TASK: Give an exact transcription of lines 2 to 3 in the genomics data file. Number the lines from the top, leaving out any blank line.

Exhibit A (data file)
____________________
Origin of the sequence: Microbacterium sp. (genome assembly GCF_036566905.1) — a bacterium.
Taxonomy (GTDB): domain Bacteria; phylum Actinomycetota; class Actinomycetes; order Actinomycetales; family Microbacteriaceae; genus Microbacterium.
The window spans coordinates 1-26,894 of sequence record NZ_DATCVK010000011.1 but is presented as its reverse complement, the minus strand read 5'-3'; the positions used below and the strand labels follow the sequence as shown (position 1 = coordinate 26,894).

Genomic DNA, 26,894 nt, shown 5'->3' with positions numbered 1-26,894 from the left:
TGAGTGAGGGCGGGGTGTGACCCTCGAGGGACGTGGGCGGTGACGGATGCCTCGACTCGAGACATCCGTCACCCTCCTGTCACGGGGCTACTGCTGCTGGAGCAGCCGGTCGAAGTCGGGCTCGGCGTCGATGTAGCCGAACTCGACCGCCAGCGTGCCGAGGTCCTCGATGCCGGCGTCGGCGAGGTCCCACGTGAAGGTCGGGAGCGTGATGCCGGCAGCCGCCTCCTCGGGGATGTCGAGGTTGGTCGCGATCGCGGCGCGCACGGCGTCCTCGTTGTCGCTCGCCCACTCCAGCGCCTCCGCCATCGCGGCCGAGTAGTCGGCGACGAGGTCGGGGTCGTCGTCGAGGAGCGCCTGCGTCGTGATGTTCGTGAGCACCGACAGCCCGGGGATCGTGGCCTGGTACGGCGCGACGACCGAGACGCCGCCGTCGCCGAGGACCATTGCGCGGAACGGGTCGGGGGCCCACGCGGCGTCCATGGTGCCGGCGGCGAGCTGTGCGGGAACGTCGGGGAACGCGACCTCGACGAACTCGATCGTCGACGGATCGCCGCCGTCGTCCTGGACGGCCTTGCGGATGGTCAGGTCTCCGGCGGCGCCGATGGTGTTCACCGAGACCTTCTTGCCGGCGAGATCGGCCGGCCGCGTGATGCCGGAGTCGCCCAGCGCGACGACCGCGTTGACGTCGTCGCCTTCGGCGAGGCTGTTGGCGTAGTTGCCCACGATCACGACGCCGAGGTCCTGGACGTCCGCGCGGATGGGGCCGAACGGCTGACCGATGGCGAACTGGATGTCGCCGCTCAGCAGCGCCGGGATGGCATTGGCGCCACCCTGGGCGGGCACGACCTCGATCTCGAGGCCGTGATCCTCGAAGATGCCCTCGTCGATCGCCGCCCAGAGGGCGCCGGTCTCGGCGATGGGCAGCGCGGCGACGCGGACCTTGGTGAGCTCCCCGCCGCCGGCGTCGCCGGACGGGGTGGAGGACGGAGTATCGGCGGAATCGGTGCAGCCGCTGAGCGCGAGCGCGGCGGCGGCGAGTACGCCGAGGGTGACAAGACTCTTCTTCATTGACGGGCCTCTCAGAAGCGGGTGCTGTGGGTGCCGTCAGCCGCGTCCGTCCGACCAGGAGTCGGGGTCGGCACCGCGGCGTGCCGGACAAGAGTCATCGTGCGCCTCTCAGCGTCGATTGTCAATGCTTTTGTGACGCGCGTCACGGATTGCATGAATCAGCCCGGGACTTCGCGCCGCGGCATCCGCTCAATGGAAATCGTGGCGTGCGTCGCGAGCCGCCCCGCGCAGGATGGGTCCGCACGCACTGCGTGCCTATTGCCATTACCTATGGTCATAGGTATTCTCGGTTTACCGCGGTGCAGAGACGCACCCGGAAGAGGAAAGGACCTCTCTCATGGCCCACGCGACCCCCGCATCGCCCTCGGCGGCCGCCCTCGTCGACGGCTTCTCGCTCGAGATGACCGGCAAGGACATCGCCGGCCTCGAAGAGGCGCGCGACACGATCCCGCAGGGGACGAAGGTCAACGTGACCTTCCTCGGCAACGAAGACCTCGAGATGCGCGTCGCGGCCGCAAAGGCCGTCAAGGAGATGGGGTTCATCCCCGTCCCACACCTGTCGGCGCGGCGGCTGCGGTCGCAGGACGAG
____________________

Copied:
Taxonomy (GTDB): domain Bacteria; phylum Actinomycetota; class Actinomycetes; order Actinomycetales; family Microbacteriaceae; genus Microbacterium.
The window spans coordinates 1-26,894 of sequence record NZ_DATCVK010000011.1 but is presented as its reverse complement, the minus strand read 5'-3'; the positions used below and the strand labels follow the sequence as shown (position 1 = coordinate 26,894).